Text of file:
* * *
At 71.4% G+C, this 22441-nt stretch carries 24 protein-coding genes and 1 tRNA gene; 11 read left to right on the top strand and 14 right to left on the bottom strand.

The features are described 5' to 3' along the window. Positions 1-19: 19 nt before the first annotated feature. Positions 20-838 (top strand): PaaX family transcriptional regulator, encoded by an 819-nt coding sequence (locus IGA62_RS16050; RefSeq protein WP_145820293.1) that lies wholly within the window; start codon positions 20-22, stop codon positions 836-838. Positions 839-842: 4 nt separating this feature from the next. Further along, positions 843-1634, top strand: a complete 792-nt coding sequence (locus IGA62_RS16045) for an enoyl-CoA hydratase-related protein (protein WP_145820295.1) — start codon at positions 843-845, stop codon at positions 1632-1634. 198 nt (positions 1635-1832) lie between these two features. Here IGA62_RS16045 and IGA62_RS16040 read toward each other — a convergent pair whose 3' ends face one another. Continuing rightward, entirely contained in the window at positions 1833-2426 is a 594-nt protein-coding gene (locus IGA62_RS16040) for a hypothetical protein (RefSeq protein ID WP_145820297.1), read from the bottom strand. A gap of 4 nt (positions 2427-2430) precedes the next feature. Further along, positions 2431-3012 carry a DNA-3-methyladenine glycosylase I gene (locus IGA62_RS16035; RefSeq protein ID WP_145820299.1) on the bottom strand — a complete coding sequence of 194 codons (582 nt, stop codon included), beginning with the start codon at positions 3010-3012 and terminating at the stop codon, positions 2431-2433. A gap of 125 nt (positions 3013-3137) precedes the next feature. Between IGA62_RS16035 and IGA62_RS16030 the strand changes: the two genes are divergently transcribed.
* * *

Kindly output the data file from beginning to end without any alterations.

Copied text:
At 71.4% G+C, this 22441-nt stretch carries 24 protein-coding genes and 1 tRNA gene; 11 read left to right on the top strand and 14 right to left on the bottom strand.

The features are described 5' to 3' along the window. Positions 1-19: 19 nt before the first annotated feature. Positions 20-838 (top strand): PaaX family transcriptional regulator, encoded by an 819-nt coding sequence (locus IGA62_RS16050; RefSeq protein WP_145820293.1) that lies wholly within the window; start codon positions 20-22, stop codon positions 836-838. Positions 839-842: 4 nt separating this feature from the next. Further along, positions 843-1634, top strand: a complete 792-nt coding sequence (locus IGA62_RS16045) for an enoyl-CoA hydratase-related protein (protein WP_145820295.1) — start codon at positions 843-845, stop codon at positions 1632-1634. 198 nt (positions 1635-1832) lie between these two features. Here IGA62_RS16045 and IGA62_RS16040 read toward each other — a convergent pair whose 3' ends face one another. Continuing rightward, entirely contained in the window at positions 1833-2426 is a 594-nt protein-coding gene (locus IGA62_RS16040) for a hypothetical protein (RefSeq protein ID WP_145820297.1), read from the bottom strand. A gap of 4 nt (positions 2427-2430) precedes the next feature. Further along, positions 2431-3012 carry a DNA-3-methyladenine glycosylase I gene (locus IGA62_RS16035; RefSeq protein ID WP_145820299.1) on the bottom strand — a complete coding sequence of 194 codons (582 nt, stop codon included), beginning with the start codon at positions 3010-3012 and terminating at the stop codon, positions 2431-2433. A gap of 125 nt (positions 3013-3137) precedes the next feature. Between IGA62_RS16035 and IGA62_RS16030 the strand changes: the two genes are divergently transcribed.